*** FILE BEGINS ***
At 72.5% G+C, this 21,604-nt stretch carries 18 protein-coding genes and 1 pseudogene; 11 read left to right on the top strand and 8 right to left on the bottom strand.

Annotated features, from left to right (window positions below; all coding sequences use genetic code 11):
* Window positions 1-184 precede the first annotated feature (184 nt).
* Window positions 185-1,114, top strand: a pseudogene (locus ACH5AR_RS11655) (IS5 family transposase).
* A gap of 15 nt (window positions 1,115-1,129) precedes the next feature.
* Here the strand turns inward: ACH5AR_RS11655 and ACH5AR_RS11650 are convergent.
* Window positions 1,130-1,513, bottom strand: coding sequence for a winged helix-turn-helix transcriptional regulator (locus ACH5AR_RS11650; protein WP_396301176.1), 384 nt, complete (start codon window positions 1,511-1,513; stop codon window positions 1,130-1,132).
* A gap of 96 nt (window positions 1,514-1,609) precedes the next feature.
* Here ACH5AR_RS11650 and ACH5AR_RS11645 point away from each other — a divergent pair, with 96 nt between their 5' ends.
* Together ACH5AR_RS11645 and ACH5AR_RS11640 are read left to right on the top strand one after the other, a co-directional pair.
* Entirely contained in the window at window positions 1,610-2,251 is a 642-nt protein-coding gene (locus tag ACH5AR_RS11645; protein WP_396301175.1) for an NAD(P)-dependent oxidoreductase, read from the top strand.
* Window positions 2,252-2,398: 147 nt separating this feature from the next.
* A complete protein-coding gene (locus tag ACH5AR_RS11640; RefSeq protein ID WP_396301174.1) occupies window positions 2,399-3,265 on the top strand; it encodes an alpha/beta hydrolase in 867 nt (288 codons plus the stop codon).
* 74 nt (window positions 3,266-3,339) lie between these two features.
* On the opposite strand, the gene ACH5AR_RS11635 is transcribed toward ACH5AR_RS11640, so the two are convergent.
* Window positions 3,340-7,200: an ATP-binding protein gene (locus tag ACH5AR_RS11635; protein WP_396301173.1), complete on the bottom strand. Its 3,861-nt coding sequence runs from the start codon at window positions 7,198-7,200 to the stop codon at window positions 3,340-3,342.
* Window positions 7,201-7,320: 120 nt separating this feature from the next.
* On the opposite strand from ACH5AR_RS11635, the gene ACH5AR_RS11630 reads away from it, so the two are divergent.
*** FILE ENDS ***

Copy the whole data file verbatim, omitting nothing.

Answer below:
At 72.5% G+C, this 21,604-nt stretch carries 18 protein-coding genes and 1 pseudogene; 11 read left to right on the top strand and 8 right to left on the bottom strand.

Annotated features, from left to right (window positions below; all coding sequences use genetic code 11):
* Window positions 1-184 precede the first annotated feature (184 nt).
* Window positions 185-1,114, top strand: a pseudogene (locus ACH5AR_RS11655) (IS5 family transposase).
* A gap of 15 nt (window positions 1,115-1,129) precedes the next feature.
* Here the strand turns inward: ACH5AR_RS11655 and ACH5AR_RS11650 are convergent.
* Window positions 1,130-1,513, bottom strand: coding sequence for a winged helix-turn-helix transcriptional regulator (locus ACH5AR_RS11650; protein WP_396301176.1), 384 nt, complete (start codon window positions 1,511-1,513; stop codon window positions 1,130-1,132).
* A gap of 96 nt (window positions 1,514-1,609) precedes the next feature.
* Here ACH5AR_RS11650 and ACH5AR_RS11645 point away from each other — a divergent pair, with 96 nt between their 5' ends.
* Together ACH5AR_RS11645 and ACH5AR_RS11640 are read left to right on the top strand one after the other, a co-directional pair.
* Entirely contained in the window at window positions 1,610-2,251 is a 642-nt protein-coding gene (locus tag ACH5AR_RS11645; protein WP_396301175.1) for an NAD(P)-dependent oxidoreductase, read from the top strand.
* Window positions 2,252-2,398: 147 nt separating this feature from the next.
* A complete protein-coding gene (locus tag ACH5AR_RS11640; RefSeq protein ID WP_396301174.1) occupies window positions 2,399-3,265 on the top strand; it encodes an alpha/beta hydrolase in 867 nt (288 codons plus the stop codon).
* 74 nt (window positions 3,266-3,339) lie between these two features.
* On the opposite strand, the gene ACH5AR_RS11635 is transcribed toward ACH5AR_RS11640, so the two are convergent.
* Window positions 3,340-7,200: an ATP-binding protein gene (locus tag ACH5AR_RS11635; protein WP_396301173.1), complete on the bottom strand. Its 3,861-nt coding sequence runs from the start codon at window positions 7,198-7,200 to the stop codon at window positions 3,340-3,342.
* Window positions 7,201-7,320: 120 nt separating this feature from the next.
* On the opposite strand from ACH5AR_RS11635, the gene ACH5AR_RS11630 reads away from it, so the two are divergent.